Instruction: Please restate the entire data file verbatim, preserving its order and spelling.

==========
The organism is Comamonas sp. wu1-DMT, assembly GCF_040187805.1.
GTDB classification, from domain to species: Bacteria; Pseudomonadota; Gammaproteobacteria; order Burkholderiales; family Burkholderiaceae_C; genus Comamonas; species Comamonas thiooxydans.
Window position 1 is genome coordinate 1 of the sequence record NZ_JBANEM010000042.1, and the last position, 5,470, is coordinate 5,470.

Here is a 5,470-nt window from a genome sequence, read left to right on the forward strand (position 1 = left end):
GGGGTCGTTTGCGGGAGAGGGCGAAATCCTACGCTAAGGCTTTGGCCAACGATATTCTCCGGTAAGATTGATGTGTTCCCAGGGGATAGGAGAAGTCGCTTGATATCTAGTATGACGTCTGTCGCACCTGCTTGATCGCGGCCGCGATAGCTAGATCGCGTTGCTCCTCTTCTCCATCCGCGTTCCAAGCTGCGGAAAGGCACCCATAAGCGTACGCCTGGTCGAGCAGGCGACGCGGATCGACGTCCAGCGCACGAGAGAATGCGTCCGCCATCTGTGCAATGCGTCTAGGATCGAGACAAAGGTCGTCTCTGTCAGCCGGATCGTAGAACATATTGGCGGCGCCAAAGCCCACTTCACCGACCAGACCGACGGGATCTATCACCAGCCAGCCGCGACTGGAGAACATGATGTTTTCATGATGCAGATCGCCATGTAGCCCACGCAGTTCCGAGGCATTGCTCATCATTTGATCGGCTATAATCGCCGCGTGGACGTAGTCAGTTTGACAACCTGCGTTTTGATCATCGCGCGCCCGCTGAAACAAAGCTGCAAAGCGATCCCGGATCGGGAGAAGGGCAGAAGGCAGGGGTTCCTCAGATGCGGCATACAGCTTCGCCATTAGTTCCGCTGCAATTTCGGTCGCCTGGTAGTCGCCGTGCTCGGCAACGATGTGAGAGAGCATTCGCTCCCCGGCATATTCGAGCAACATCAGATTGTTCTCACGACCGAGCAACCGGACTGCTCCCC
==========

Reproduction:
The organism is Comamonas sp. wu1-DMT, assembly GCF_040187805.1.
GTDB classification, from domain to species: Bacteria; Pseudomonadota; Gammaproteobacteria; order Burkholderiales; family Burkholderiaceae_C; genus Comamonas; species Comamonas thiooxydans.
Window position 1 is genome coordinate 1 of the sequence record NZ_JBANEM010000042.1, and the last position, 5,470, is coordinate 5,470.

Here is a 5,470-nt window from a genome sequence, read left to right on the forward strand (position 1 = left end):
GGGGTCGTTTGCGGGAGAGGGCGAAATCCTACGCTAAGGCTTTGGCCAACGATATTCTCCGGTAAGATTGATGTGTTCCCAGGGGATAGGAGAAGTCGCTTGATATCTAGTATGACGTCTGTCGCACCTGCTTGATCGCGGCCGCGATAGCTAGATCGCGTTGCTCCTCTTCTCCATCCGCGTTCCAAGCTGCGGAAAGGCACCCATAAGCGTACGCCTGGTCGAGCAGGCGACGCGGATCGACGTCCAGCGCACGAGAGAATGCGTCCGCCATCTGTGCAATGCGTCTAGGATCGAGACAAAGGTCGTCTCTGTCAGCCGGATCGTAGAACATATTGGCGGCGCCAAAGCCCACTTCACCGACCAGACCGACGGGATCTATCACCAGCCAGCCGCGACTGGAGAACATGATGTTTTCATGATGCAGATCGCCATGTAGCCCACGCAGTTCCGAGGCATTGCTCATCATTTGATCGGCTATAATCGCCGCGTGGACGTAGTCAGTTTGACAACCTGCGTTTTGATCATCGCGCGCCCGCTGAAACAAAGCTGCAAAGCGATCCCGGATCGGGAGAAGGGCAGAAGGCAGGGGTTCCTCAGATGCGGCATACAGCTTCGCCATTAGTTCCGCTGCAATTTCGGTCGCCTGGTAGTCGCCGTGCTCGGCAACGATGTGAGAGAGCATTCGCTCCCCGGCATATTCGAGCAACATCAGATTGTTCTCACGACCGAGCAACCGGACTGCTCCCC